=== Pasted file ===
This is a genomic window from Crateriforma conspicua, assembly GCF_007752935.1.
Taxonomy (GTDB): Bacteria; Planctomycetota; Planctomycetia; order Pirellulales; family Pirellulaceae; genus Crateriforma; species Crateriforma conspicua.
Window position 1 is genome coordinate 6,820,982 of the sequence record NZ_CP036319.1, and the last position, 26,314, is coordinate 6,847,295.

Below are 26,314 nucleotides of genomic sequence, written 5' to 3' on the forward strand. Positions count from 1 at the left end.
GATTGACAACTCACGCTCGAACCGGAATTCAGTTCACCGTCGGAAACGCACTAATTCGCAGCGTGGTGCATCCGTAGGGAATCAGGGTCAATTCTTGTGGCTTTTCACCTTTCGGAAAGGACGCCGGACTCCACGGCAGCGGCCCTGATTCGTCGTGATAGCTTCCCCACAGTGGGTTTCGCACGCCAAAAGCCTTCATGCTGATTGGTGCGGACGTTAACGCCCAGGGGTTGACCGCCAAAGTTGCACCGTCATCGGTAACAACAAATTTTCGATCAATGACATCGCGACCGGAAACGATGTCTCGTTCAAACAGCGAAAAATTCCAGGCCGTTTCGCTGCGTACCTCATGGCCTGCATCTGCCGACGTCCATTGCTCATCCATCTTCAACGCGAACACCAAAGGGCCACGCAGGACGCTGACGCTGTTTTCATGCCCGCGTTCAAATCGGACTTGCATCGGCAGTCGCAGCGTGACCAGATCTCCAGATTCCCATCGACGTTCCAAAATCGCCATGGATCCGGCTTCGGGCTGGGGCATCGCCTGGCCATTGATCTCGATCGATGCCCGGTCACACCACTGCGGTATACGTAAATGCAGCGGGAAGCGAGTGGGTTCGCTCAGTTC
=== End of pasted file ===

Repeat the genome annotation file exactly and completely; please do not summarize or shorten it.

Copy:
This is a genomic window from Crateriforma conspicua, assembly GCF_007752935.1.
Taxonomy (GTDB): Bacteria; Planctomycetota; Planctomycetia; order Pirellulales; family Pirellulaceae; genus Crateriforma; species Crateriforma conspicua.
Window position 1 is genome coordinate 6,820,982 of the sequence record NZ_CP036319.1, and the last position, 26,314, is coordinate 6,847,295.

Below are 26,314 nucleotides of genomic sequence, written 5' to 3' on the forward strand. Positions count from 1 at the left end.
GATTGACAACTCACGCTCGAACCGGAATTCAGTTCACCGTCGGAAACGCACTAATTCGCAGCGTGGTGCATCCGTAGGGAATCAGGGTCAATTCTTGTGGCTTTTCACCTTTCGGAAAGGACGCCGGACTCCACGGCAGCGGCCCTGATTCGTCGTGATAGCTTCCCCACAGTGGGTTTCGCACGCCAAAAGCCTTCATGCTGATTGGTGCGGACGTTAACGCCCAGGGGTTGACCGCCAAAGTTGCACCGTCATCGGTAACAACAAATTTTCGATCAATGACATCGCGACCGGAAACGATGTCTCGTTCAAACAGCGAAAAATTCCAGGCCGTTTCGCTGCGTACCTCATGGCCTGCATCTGCCGACGTCCATTGCTCATCCATCTTCAACGCGAACACCAAAGGGCCACGCAGGACGCTGACGCTGTTTTCATGCCCGCGTTCAAATCGGACTTGCATCGGCAGTCGCAGCGTGACCAGATCTCCAGATTCCCATCGACGTTCCAAAATCGCCATGGATCCGGCTTCGGGCTGGGGCATCGCCTGGCCATTGATCTCGATCGATGCCCGGTCACACCACTGCGGTATACGTAAATGCAGCGGGAAGCGAGTGGGTTCGCTCAGTTC